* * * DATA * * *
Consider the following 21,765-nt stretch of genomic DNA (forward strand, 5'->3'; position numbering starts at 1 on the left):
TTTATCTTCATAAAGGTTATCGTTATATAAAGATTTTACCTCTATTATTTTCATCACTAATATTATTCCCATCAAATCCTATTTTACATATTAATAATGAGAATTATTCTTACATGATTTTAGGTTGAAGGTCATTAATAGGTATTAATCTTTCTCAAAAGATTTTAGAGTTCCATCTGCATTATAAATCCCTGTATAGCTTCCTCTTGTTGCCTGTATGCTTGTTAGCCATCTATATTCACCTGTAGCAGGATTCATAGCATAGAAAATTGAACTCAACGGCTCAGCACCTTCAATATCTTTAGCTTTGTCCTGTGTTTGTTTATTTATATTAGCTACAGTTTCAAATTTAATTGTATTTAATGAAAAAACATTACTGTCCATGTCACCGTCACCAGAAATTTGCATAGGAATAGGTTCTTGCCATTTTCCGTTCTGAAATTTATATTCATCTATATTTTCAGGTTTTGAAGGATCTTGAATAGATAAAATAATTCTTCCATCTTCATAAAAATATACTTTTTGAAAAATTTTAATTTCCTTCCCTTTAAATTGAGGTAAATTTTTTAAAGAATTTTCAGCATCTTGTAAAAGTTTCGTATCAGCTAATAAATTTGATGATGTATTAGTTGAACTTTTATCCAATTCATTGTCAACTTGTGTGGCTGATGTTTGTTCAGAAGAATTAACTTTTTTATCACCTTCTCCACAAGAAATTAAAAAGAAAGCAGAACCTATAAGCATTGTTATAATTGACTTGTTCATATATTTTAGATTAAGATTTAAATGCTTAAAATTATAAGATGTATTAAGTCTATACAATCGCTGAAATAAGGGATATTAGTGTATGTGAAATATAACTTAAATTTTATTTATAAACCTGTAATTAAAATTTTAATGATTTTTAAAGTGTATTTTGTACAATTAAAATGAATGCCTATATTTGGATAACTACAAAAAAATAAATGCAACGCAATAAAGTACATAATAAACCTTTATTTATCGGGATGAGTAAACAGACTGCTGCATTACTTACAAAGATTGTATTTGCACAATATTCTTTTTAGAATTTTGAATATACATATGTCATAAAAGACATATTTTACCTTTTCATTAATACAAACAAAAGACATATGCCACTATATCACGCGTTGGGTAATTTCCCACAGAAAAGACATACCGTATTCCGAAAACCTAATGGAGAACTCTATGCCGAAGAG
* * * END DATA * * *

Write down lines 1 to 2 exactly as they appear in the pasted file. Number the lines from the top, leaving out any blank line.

Consider the following 21,765-nt stretch of genomic DNA (forward strand, 5'->3'; position numbering starts at 1 on the left):
TTTATCTTCATAAAGGTTATCGTTATATAAAGATTTTACCTCTATTATTTTCATCACTAATATTATTCCCATCAAATCCTATTTTACATATTAATAATGAGAATTATTCTTACATGATTTTAGGTTGAAGGTCATTAATAGGTATTAATCTTTCTCAAAAGATTTTAGAGTTCCATCTGCATTATAAATCCCTGTATAGCTTCCTCTTGTTGCCTGTATGCTTGTTAGCCATCTATATTCACCTGTAGCAGGATTCATAGCATAGAAAATTGAACTCAACGGCTCAGCACCTTCAATATCTTTAGCTTTGTCCTGTGTTTGTTTATTTATATTAGCTACAGTTTCAAATTTAATTGTATTTAATGAAAAAACATTACTGTCCATGTCACCGTCACCAGAAATTTGCATAGGAATAGGTTCTTGCCATTTTCCGTTCTGAAATTTATATTCATCTATATTTTCAGGTTTTGAAGGATCTTGAATAGATAAAATAATTCTTCCATCTTCATAAAAATATACTTTTTGAAAAATTTTAATTTCCTTCCCTTTAAATTGAGGTAAATTTTTTAAAGAATTTTCAGCATCTTGTAAAAGTTTCGTATCAGCTAATAAATTTGATGATGTATTAGTTGAACTTTTATCCAATTCATTGTCAACTTGTGTGGCTGATGTTTGTTCAGAAGAATTAACTTTTTTATCACCTTCTCCACAAGAAATTAAAAAGAAAGCAGAACCTATAAGCATTGTTATAATTGACTTGTTCATATATTTTAGATTAAGATTTAAATGCTTAAAATTATAAGATGTATTAAGTCTATACAATCGCTGAAATAAGGGATATTAGTGTATGTGAAATATAACTTAAATTTTATTTATAAACCTGTAATTAAAATTTTAATGATTTTTAAAGTGTATTTTGTACAATTAAAATGAATGCCTATATTTGGATAACTACAAAAAAATAAATGCAACGCAATAAAGTACATAATAAACCTTTATTTATCGGGATGAGTAAACAGACTGCTGCATTACTTACAAAGATTGTATTTGCACAATATTCTTTTTAGAATTTTGAATATACATATGTCATAAAAGACATATTTTACCTTTTCATTAATACAAACAAAAGACATATGCCACTATATCACGCGTTGGGTAATTTCCCACAGAAAAGACATACCGTATTCCGAAAACCTAATGGAGAACTCTATGCCGAAGAG